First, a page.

Ray Bradbury may seem like he's against technology, but he sure uses a lot of it.
Bradbury biographer Sam Weller summarizes "The Veldt" and its history, and that history is at least as fascinating as the story itself. Except there are no big cats.
Technovelgy lists important (fictional) inventions, including the nursery. Get the rundown on the world's creepiest room.
Bradbury's stories have been made into some movies and television shows, but he also worked in Hollywood, writing other movies. That's what happens when you rise to fame in the golden era of the silver screen.
TV Tropes does a nice job listing other stories where a virtual reality room acts… strangely.
The excellent Science Fiction Encyclopedia discusses the history of virtual reality. You'll be building your own nursery in no time.
This movie version is enjoyed by absolutely no one, but it includes a version of "The Veldt," so we had to give it a shout out. (See "Video" for some clips.)
This 1985-6 TV show did a version of "The Veldt." Get your own copy, if you're in the mood to be creeped out by murderous kiddos.
Bradbury's 1998 interview about urban planning and how he felt about the future. The interview includes this gem of a line about Fahrenheit 451: "I was trying to prevent a future, not predict one."
Sam Weller wrote a great bio of Bradbury; but if you can't read the whole book, get the gist with this (much shorter) interview.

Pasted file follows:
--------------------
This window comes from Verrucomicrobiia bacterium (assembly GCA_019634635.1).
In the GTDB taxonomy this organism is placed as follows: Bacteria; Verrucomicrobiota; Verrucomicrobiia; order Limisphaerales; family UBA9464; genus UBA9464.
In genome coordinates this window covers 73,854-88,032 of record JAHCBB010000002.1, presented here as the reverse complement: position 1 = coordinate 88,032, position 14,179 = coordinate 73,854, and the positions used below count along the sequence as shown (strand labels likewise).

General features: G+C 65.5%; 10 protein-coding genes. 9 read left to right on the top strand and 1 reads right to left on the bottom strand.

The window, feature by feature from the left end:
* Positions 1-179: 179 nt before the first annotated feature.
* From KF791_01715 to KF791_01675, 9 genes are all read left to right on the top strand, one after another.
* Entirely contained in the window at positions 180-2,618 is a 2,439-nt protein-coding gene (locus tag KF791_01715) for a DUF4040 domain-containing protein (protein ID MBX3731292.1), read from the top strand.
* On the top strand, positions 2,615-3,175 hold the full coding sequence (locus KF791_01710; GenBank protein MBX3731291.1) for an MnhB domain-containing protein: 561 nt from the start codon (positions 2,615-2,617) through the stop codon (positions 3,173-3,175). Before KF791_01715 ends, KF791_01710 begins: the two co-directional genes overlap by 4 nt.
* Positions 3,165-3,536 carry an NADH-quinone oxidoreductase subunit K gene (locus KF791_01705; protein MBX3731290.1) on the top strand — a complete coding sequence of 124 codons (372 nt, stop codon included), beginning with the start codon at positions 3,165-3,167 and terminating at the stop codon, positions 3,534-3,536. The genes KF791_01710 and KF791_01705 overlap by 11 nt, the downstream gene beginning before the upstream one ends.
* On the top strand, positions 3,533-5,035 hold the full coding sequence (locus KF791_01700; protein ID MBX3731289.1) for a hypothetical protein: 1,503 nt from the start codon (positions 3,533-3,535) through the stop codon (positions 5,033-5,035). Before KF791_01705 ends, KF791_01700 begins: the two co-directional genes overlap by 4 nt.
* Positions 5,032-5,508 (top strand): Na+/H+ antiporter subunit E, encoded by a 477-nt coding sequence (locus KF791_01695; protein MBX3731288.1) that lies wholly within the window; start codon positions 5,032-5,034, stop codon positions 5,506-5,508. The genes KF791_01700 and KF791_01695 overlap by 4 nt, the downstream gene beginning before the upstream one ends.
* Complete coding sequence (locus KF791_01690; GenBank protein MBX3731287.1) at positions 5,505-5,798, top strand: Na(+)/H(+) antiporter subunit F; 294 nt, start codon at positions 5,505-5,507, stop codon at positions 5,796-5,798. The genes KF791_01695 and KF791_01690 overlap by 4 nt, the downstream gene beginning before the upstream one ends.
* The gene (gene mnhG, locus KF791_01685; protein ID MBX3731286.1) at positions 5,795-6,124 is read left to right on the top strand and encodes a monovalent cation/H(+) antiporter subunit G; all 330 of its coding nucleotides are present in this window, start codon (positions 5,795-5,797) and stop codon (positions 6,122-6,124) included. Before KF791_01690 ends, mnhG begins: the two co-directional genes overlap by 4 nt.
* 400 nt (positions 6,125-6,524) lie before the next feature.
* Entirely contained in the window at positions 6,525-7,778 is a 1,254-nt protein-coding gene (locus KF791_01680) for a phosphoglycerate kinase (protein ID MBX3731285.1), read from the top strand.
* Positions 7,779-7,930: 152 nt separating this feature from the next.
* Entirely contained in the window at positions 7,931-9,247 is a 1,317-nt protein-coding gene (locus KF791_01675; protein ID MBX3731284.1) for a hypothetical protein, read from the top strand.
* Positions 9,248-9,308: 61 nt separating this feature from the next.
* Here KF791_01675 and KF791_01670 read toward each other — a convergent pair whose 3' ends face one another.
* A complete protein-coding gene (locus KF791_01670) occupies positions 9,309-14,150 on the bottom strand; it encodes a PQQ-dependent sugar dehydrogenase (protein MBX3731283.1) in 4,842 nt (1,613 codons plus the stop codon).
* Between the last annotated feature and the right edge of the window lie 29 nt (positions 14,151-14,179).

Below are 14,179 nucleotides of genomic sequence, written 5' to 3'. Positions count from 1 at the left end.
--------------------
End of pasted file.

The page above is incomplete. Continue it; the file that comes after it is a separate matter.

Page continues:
A useful article on Ray Bradbury's less literary, more pop-culture roots. And no, it has nothing to do with John Travolta.
The Illustrated Man movie includes several stories and a frame story. "The Veldt" begins around part 3 and ends around part 5 on YouTube. Or you could, you know, rent the movie. Either way, you'll want to compare this version to the original, just to see if they stunk it up as much as everyone says.
The dude has been around a while, so it makes sense that this talk lasts… a while.
Harvard's Loeb Experimental Theater adapted "The Veldt" in 2006. Here's the part we like the best: the ending. Spoiler alert: it's horrifying.
Hear the story out loud, read by Stephen Colbert for NPR. Yep, it's awesome.
This old time radio show did a version very soon after the story was first published. (How do you think Bradbury felt about the radio version?)
Another radio adaptation, this time with a handy dandy script included. Bonus: the ending makes clear that the parents don't die in this version. Fancy that!
With some hipster specs.
Original cover of the book, in all its orange glory.
That's a crazy tattoo, man.
The cover of the Saturday Evening Post for Sept 23, 1950, where this story was first published. Note: no aliens or death-rays here. Just good clean wholesome family stuff.